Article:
Fan entitlement and begging signs: Why it needs to stop
On Friday's Arsenal versus Leicester match, with 10 minutes of injury time still to go, the pitchside railings were swarming with fans. They were vying for a spot along the front, on the off chance that the players might wander over to spend some time with them.
Prompted by the shouts from the North Bank that the ball was still in play and that we now couldn't see the pitch, the steward stalked up and down, corralling children and teenagers back into the stands before the final whistle blew.
This is a growing sight at women's games, normally accompanied by a sea of signs asking for the players' shirts.
Fans flooding the barriers before full time shows their lack of investment and engagement in the game. Many are children, some are not. Some are legitimately there to meet their sporting heroes. Others simply want bragging rights - or a signed shirt to put on ebay. Regardless, it gets in the way of those that are still watching and spoils the experience.
Begging signs in particular leave annoyed supporters in their wake. Huge sheets of cardboard obscuring the view for those that are fully invested in the game - and have paid good money to be there.
These signs rile up supporters in much the same way as Mexican waves. They are distracting, especially when held up while the game is still ongoing.
The begging signs highlight the sense of entitlement that many fans now have.
It's a player's decision to give up their shirt. They pay for their kit themselves, or at least it's reported that they do in the Premier League.
They can of course choose to give things to a fan that's holding a sign if they want too. But it's their choice. Children - or their parents - shouldn't get angry if a player doesn't heed their demands.
The men's Ajax team banned shirt signs in 2022. They deemed them "fire hazards" and highlighted that players would be criticised as "arrogant" if they didn't hand over their clothing.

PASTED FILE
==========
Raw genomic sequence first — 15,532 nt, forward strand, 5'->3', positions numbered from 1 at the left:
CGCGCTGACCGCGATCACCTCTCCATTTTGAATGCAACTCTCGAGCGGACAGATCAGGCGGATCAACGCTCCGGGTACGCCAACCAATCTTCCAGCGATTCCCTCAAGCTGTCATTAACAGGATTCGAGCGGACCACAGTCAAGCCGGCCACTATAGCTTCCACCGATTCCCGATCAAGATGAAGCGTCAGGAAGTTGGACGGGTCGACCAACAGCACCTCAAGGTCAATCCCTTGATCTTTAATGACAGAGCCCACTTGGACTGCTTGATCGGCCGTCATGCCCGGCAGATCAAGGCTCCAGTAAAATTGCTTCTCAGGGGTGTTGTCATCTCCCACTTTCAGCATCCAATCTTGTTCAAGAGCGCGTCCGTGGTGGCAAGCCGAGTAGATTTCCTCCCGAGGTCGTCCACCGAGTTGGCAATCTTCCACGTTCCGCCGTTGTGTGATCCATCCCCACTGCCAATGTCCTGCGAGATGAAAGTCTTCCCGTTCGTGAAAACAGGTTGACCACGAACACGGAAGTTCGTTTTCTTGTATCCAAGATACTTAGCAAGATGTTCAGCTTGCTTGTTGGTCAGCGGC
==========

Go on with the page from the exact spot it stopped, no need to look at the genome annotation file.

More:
A player's contract involves playing football. I'd bet my life savings that "speaking to fans after every game" or "giving out shirts to 60,063 people" is not something they commit to.
Anyone that follows the women's game knows that players have traditionally made time for their fans, simply as a kind gesture.
"The stadiums are usually much smaller so we're used to being able to see everyone, sign shirts and take pictures, connect with everyone," says Manchester United forward, Ella Toone.
Arsenal's Katie McCabe has spoken about her love of meeting fans after the games. "Even though the women’s game is getting bigger and bigger, I think that relationship we have with the selfies after the game, signing autographs, signing shirts – that’s what makes the women’s game," she says.
The engagement is indeed part of what makes the women's game special.
On Friday, Arsenal goalkeeper Kaylan Marckese asked the Red and White to sing something for the team's new striker, Jodie Taylor - a specific song that midfielder Victoria Pelova had suggested.
Kaylan leant across the barrier and shouted her proposal across to us. We listened and 30 seconds later were chanting the new tune - much to the delight of the players, warming up within earshot.
Kaylan's interaction with us for the song request was made more special because it was unexpected. Normally, our support of the players is simply reciprocated when they clap us all at the end of each game, in a show of mutual respect.
We don't expect that direct engagement but, when we get it, it's really appreciated by all of us.